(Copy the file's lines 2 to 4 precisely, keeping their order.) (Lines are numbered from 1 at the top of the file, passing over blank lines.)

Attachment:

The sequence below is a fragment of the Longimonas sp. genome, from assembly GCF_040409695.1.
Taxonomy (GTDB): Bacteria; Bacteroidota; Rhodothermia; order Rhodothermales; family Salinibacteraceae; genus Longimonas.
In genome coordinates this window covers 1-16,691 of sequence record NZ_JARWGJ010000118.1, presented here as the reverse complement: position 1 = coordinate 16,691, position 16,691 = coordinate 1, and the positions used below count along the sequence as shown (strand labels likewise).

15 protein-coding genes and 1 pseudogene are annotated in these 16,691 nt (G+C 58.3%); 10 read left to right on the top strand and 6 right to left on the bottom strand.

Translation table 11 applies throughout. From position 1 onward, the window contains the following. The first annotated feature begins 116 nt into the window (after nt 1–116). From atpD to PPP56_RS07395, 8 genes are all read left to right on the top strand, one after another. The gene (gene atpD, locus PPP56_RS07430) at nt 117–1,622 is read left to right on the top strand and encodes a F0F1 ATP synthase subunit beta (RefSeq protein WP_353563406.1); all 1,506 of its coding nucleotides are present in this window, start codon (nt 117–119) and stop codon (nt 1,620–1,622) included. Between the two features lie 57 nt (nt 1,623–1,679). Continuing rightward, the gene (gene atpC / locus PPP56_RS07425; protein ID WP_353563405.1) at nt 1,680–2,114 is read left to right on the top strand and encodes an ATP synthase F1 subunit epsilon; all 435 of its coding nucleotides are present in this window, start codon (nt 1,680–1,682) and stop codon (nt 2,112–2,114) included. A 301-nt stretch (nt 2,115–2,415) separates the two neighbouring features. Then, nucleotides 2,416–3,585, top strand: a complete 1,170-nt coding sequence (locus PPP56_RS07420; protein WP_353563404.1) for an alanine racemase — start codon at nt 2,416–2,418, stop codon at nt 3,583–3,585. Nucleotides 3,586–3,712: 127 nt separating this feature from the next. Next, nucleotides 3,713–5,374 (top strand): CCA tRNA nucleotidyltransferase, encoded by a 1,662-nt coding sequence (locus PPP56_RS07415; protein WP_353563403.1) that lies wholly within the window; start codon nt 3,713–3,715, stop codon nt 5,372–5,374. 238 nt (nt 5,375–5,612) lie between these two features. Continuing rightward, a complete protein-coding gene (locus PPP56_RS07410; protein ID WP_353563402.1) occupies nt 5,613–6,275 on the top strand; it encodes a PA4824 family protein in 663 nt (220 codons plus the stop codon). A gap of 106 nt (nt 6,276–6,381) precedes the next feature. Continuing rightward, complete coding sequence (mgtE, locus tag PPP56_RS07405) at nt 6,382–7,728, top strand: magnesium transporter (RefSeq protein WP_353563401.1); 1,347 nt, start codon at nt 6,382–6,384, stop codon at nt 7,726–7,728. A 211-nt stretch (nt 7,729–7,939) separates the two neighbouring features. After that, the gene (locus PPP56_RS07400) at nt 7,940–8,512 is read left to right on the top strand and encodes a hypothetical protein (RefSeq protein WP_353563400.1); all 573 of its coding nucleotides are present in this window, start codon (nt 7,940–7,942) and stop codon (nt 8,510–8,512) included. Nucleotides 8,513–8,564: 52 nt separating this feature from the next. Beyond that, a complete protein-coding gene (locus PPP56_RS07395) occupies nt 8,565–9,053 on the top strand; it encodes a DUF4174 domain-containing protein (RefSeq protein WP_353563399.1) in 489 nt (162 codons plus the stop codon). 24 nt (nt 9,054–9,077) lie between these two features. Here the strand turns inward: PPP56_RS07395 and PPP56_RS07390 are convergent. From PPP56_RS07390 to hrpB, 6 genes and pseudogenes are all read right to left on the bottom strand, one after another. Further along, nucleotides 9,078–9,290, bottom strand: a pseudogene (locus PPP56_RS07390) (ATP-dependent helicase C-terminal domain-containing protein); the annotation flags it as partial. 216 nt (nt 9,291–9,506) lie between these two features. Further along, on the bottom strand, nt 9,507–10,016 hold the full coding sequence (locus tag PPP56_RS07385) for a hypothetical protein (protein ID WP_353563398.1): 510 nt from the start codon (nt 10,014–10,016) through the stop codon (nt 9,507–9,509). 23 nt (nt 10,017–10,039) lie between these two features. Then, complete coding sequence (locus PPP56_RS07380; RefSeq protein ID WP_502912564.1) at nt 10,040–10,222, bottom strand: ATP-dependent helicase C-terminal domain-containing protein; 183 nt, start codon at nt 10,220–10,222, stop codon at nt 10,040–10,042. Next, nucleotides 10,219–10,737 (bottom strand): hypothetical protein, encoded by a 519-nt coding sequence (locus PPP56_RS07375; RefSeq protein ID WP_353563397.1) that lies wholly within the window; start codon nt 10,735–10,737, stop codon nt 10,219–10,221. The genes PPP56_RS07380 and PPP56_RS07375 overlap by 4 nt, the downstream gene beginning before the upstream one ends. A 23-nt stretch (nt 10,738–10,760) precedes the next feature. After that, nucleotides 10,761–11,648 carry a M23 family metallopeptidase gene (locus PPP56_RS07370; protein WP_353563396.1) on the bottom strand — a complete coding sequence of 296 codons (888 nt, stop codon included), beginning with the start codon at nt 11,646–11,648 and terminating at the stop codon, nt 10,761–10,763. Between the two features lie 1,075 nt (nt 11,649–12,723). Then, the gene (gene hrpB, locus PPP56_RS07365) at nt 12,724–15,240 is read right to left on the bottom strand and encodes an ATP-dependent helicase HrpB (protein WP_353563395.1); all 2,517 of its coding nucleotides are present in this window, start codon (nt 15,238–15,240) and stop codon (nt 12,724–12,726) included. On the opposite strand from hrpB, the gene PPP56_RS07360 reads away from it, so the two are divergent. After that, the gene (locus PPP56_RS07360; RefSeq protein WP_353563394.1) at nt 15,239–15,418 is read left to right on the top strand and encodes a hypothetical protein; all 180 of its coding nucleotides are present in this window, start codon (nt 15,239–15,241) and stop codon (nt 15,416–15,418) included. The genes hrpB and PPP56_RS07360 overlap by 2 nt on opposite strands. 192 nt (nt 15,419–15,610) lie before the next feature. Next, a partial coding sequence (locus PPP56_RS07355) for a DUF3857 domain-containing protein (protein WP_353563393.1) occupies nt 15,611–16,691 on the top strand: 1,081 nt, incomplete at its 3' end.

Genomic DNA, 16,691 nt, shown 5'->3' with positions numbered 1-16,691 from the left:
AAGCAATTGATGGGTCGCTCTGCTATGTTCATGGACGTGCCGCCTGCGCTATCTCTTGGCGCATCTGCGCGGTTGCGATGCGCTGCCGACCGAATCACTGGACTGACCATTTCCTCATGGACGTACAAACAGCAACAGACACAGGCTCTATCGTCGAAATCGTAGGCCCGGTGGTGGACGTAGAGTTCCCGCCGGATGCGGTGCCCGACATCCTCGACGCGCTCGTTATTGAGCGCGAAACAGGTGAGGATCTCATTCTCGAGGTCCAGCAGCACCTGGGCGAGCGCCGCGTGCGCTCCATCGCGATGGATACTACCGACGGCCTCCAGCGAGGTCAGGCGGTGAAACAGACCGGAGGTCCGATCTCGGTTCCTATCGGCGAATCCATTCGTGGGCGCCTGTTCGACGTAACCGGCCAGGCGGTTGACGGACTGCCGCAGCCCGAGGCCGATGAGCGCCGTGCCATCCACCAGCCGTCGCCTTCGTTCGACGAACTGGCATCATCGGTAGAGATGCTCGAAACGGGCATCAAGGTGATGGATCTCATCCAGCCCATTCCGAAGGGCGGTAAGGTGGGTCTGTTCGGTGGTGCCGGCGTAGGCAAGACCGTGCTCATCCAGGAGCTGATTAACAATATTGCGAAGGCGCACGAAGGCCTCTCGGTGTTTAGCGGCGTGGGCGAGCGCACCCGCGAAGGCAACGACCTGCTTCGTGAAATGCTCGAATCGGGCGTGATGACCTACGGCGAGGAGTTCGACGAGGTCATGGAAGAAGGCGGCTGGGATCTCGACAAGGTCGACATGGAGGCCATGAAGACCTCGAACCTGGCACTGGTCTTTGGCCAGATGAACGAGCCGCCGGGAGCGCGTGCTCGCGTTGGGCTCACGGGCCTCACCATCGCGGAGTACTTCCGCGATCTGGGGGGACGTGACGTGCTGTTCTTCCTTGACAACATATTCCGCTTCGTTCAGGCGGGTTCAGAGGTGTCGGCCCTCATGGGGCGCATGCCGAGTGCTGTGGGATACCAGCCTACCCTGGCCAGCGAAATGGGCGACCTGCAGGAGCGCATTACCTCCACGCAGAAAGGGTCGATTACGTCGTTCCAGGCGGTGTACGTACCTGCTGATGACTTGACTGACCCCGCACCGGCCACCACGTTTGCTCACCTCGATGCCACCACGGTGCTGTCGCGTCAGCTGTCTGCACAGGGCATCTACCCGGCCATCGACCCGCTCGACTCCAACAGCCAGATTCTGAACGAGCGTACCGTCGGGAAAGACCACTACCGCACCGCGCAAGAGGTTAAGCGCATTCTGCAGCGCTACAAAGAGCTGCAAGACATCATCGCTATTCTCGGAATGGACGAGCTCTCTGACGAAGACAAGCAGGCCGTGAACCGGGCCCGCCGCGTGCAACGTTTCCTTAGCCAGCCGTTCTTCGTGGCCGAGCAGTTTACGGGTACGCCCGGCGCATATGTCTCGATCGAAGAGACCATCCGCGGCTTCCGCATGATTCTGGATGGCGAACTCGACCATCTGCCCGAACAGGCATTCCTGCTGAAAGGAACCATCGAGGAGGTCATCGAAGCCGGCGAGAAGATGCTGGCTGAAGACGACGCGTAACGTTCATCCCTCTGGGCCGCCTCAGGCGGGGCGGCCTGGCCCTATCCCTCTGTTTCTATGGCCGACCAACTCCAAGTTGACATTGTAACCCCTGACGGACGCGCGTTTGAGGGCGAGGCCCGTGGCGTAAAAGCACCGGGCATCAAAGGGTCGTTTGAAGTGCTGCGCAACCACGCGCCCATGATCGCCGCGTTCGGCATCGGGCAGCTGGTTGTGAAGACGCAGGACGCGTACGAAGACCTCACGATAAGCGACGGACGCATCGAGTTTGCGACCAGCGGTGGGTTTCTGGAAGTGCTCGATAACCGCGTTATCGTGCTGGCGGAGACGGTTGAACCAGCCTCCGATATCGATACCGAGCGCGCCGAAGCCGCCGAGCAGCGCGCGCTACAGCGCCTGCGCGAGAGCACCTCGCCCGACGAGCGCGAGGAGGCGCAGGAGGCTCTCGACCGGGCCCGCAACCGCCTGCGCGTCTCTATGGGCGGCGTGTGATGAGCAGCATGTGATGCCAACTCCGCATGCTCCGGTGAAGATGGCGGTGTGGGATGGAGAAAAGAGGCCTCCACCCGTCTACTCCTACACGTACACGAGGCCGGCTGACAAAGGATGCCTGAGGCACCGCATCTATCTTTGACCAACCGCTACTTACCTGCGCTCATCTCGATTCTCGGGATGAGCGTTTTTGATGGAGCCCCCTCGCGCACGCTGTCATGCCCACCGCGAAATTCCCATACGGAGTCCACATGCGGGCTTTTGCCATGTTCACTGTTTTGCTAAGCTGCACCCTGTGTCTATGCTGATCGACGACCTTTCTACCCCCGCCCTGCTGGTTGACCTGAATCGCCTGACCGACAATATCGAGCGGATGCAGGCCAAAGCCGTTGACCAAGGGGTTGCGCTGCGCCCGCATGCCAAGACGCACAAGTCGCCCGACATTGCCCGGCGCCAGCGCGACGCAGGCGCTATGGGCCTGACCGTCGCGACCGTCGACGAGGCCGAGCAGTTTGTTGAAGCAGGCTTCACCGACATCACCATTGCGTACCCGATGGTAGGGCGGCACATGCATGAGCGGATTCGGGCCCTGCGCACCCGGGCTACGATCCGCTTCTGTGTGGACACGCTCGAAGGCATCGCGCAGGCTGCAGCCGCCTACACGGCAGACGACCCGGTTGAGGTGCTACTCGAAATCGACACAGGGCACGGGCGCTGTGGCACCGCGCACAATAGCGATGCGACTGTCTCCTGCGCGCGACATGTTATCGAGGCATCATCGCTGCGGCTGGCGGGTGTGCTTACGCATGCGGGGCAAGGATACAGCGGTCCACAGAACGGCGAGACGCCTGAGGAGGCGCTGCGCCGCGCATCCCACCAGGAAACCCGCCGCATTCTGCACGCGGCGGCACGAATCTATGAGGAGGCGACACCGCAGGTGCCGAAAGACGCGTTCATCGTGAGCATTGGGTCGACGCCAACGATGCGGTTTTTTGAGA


Taxonomy (GTDB): Bacteria; Bacteroidota; Rhodothermia; order Rhodothermales; family Salinibacteraceae; genus Longimonas.
In genome coordinates this window covers 1-16,691 of sequence record NZ_JARWGJ010000118.1, presented here as the reverse complement: position 1 = coordinate 16,691, position 16,691 = coordinate 1, and the positions used below count along the sequence as shown (strand labels likewise).

15 protein-coding genes and 1 pseudogene are annotated in these 16,691 nt (G+C 58.3%); 10 read left to right on the top strand and 6 right to left on the bottom strand.